Today the Environmental Protection Agency (EPA) issued a finding that carbon dioxide and other greenhouse gases constitute a danger to public health and welfare and are subject to regulation under the Clean Air Act. This is a significant and historic decision with wide-ranging effects, not the least of which is the regulation of carbon emissions from major polluting industries like coal.
Under the Clean Air Act, EPA is now obligated to issue rules regulating global warming pollution from all major sources, including cars and coal-fired power plants. The law specifically states that EPA "shall" (i.e. must, not may) regulate dangerous pollutants once they are found to endanger public health or welfare.
Now there is no longer a question of if -- or even when -- the U.S. will act on global warming. Today's bold action shows that President Obama is following through on his campaign promise to show American leadership on global warming.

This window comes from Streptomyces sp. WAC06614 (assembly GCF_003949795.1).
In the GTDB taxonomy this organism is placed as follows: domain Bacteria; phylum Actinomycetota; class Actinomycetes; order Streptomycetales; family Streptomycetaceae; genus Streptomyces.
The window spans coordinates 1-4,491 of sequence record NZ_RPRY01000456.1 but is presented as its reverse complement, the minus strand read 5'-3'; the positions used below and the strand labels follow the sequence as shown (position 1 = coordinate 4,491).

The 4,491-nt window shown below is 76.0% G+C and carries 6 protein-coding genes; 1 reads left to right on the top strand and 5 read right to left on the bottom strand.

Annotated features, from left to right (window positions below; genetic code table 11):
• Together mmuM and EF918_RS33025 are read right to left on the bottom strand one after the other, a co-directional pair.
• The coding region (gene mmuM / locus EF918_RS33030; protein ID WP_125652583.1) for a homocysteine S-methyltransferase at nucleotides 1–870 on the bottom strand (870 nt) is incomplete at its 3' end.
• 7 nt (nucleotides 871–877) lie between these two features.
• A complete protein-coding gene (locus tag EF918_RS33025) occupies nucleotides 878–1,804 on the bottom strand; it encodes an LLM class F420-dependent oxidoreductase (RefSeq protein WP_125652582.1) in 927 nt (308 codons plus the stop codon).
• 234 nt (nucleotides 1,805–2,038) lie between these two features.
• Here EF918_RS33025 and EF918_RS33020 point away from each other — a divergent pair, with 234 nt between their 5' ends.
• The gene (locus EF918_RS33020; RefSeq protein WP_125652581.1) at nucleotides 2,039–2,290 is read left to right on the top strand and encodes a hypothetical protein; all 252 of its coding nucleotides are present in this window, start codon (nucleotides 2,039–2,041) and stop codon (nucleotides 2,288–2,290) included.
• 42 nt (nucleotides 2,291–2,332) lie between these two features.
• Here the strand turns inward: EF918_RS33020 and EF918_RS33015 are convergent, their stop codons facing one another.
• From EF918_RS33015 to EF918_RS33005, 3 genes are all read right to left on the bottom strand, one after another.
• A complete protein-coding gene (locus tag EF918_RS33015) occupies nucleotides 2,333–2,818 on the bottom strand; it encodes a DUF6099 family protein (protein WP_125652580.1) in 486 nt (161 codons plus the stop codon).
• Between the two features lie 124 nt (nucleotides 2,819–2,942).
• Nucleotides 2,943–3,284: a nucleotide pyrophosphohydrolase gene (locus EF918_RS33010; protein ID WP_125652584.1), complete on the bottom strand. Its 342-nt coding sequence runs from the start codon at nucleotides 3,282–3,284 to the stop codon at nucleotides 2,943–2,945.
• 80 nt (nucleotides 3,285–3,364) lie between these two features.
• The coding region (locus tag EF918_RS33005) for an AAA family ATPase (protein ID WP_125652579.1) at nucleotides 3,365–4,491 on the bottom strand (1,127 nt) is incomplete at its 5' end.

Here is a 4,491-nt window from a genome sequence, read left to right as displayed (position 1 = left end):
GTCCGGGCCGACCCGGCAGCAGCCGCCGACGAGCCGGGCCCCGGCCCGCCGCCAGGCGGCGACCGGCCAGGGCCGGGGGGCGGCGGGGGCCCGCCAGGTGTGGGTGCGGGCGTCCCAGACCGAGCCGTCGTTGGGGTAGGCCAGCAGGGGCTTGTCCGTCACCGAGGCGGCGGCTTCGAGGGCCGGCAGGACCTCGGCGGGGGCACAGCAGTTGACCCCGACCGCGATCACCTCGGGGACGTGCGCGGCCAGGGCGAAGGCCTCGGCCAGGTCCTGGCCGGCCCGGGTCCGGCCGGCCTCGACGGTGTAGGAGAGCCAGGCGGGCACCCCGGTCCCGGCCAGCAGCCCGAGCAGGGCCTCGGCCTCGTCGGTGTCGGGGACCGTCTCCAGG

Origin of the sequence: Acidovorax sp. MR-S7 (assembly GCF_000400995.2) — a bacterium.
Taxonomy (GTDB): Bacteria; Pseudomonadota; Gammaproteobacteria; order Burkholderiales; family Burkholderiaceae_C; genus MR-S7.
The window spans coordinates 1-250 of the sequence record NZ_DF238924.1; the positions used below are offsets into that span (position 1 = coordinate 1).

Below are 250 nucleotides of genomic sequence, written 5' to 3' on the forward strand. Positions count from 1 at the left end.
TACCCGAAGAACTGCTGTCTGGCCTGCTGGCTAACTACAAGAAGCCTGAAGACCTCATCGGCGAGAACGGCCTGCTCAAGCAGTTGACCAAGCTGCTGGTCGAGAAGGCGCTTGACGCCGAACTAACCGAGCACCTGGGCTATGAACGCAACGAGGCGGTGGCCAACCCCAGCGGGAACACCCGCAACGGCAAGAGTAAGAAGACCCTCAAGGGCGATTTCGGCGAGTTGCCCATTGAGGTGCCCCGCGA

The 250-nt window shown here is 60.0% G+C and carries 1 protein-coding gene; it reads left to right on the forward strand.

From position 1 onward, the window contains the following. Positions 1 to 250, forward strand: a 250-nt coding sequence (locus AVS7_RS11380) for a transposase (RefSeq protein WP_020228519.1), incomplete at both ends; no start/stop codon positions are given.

This endangerment decision, ordered by the Supreme Court in April 2007 and based upon years of scientific research and analysis, will speed the shift toward the clean energy economy and complement the other elements of President Obama's sweeping clean energy jobs plan.
Right now the U.S. has an opportunity to establish itself as a leader on clean energy. President Obama sees the Big Picture: by shifting away from coal to clean energy, and cracking down on the corporations that pollute the water we drink and the air we breathe, we will create economic prosperity while tackling global warming at the same time.
But we know the coal industry will not go down without a fight. They are trying hard to preserve the failed status quo. They are fighting to slow America's transition to a clean energy economy.
We won't be able to secure a clean energy future unless we address the whole climate and clean energy picture; that means reducing the carbon pollution that causes global warming, cleaning up our existing energy practices and focusing on renewable and low carbon energy sources.
Dirty energy like coal is the fuel of the past. Coal simply does not fit into a clean energy future. We look forward to EPA's now impending action on global warming pollution.